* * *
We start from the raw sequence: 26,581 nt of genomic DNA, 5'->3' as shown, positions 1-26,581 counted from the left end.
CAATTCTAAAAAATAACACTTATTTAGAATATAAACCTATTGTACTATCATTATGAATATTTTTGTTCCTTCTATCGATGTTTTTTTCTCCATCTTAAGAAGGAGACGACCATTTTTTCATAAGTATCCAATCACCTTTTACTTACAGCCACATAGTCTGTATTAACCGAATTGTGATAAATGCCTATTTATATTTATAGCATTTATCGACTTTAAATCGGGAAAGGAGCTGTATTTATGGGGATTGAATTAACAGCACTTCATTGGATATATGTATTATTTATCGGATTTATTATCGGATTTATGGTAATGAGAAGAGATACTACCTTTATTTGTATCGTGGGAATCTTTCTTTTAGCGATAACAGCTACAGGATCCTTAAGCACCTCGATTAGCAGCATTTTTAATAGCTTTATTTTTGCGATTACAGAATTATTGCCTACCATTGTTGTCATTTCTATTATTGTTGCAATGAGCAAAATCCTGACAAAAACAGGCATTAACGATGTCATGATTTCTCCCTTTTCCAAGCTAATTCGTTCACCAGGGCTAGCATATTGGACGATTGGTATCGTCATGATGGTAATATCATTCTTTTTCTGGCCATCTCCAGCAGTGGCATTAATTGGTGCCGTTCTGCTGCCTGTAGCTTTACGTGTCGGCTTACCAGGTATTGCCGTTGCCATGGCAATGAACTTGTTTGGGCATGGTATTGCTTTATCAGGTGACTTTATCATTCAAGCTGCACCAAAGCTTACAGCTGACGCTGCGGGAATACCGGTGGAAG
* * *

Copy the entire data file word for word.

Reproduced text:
We start from the raw sequence: 26,581 nt of genomic DNA, 5'->3' as shown, positions 1-26,581 counted from the left end.
CAATTCTAAAAAATAACACTTATTTAGAATATAAACCTATTGTACTATCATTATGAATATTTTTGTTCCTTCTATCGATGTTTTTTTCTCCATCTTAAGAAGGAGACGACCATTTTTTCATAAGTATCCAATCACCTTTTACTTACAGCCACATAGTCTGTATTAACCGAATTGTGATAAATGCCTATTTATATTTATAGCATTTATCGACTTTAAATCGGGAAAGGAGCTGTATTTATGGGGATTGAATTAACAGCACTTCATTGGATATATGTATTATTTATCGGATTTATTATCGGATTTATGGTAATGAGAAGAGATACTACCTTTATTTGTATCGTGGGAATCTTTCTTTTAGCGATAACAGCTACAGGATCCTTAAGCACCTCGATTAGCAGCATTTTTAATAGCTTTATTTTTGCGATTACAGAATTATTGCCTACCATTGTTGTCATTTCTATTATTGTTGCAATGAGCAAAATCCTGACAAAAACAGGCATTAACGATGTCATGATTTCTCCCTTTTCCAAGCTAATTCGTTCACCAGGGCTAGCATATTGGACGATTGGTATCGTCATGATGGTAATATCATTCTTTTTCTGGCCATCTCCAGCAGTGGCATTAATTGGTGCCGTTCTGCTGCCTGTAGCTTTACGTGTCGGCTTACCAGGTATTGCCGTTGCCATGGCAATGAACTTGTTTGGGCATGGTATTGCTTTATCAGGTGACTTTATCATTCAAGCTGCACCAAAGCTTACAGCTGACGCTGCGGGAATACCGGTGGAAG